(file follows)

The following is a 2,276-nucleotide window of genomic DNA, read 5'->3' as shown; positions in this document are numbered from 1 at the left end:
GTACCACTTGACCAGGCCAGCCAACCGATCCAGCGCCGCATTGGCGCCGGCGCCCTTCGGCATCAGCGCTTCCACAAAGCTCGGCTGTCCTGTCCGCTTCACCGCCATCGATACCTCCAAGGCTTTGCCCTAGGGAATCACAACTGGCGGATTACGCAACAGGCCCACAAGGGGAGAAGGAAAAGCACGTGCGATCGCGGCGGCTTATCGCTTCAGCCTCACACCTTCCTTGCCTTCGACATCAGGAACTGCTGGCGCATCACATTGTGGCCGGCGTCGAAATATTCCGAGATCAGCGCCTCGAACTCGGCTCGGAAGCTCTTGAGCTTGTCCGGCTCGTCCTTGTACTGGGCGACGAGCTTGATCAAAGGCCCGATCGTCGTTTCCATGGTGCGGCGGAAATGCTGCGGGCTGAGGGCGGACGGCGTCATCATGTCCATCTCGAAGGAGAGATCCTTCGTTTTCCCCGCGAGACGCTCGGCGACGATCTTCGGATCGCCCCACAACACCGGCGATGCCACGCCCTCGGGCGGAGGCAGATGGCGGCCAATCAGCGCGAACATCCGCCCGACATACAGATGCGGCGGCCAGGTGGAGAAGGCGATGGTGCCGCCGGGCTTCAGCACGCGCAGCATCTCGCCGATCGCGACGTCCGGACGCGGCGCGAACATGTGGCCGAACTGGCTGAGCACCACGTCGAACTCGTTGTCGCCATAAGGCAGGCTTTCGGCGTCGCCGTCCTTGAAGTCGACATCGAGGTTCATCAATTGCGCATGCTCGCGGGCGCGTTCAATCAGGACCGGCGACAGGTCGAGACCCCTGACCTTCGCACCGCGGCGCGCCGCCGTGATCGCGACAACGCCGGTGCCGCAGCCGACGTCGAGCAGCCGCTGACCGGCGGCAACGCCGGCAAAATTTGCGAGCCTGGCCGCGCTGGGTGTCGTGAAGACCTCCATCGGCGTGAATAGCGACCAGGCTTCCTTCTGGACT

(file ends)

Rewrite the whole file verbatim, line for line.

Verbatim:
The following is a 2,276-nucleotide window of genomic DNA, read 5'->3' as shown; positions in this document are numbered from 1 at the left end:
GTACCACTTGACCAGGCCAGCCAACCGATCCAGCGCCGCATTGGCGCCGGCGCCCTTCGGCATCAGCGCTTCCACAAAGCTCGGCTGTCCTGTCCGCTTCACCGCCATCGATACCTCCAAGGCTTTGCCCTAGGGAATCACAACTGGCGGATTACGCAACAGGCCCACAAGGGGAGAAGGAAAAGCACGTGCGATCGCGGCGGCTTATCGCTTCAGCCTCACACCTTCCTTGCCTTCGACATCAGGAACTGCTGGCGCATCACATTGTGGCCGGCGTCGAAATATTCCGAGATCAGCGCCTCGAACTCGGCTCGGAAGCTCTTGAGCTTGTCCGGCTCGTCCTTGTACTGGGCGACGAGCTTGATCAAAGGCCCGATCGTCGTTTCCATGGTGCGGCGGAAATGCTGCGGGCTGAGGGCGGACGGCGTCATCATGTCCATCTCGAAGGAGAGATCCTTCGTTTTCCCCGCGAGACGCTCGGCGACGATCTTCGGATCGCCCCACAACACCGGCGATGCCACGCCCTCGGGCGGAGGCAGATGGCGGCCAATCAGCGCGAACATCCGCCCGACATACAGATGCGGCGGCCAGGTGGAGAAGGCGATGGTGCCGCCGGGCTTCAGCACGCGCAGCATCTCGCCGATCGCGACGTCCGGACGCGGCGCGAACATGTGGCCGAACTGGCTGAGCACCACGTCGAACTCGTTGTCGCCATAAGGCAGGCTTTCGGCGTCGCCGTCCTTGAAGTCGACATCGAGGTTCATCAATTGCGCATGCTCGCGGGCGCGTTCAATCAGGACCGGCGACAGGTCGAGACCCCTGACCTTCGCACCGCGGCGCGCCGCCGTGATCGCGACAACGCCGGTGCCGCAGCCGACGTCGAGCAGCCGCTGACCGGCGGCAACGCCGGCAAAATTTGCGAGCCTGGCCGCGCTGGGTGTCGTGAAGACCTCCATCGGCGTGAATAGCGACCAGGCTTCCTTCTGGACT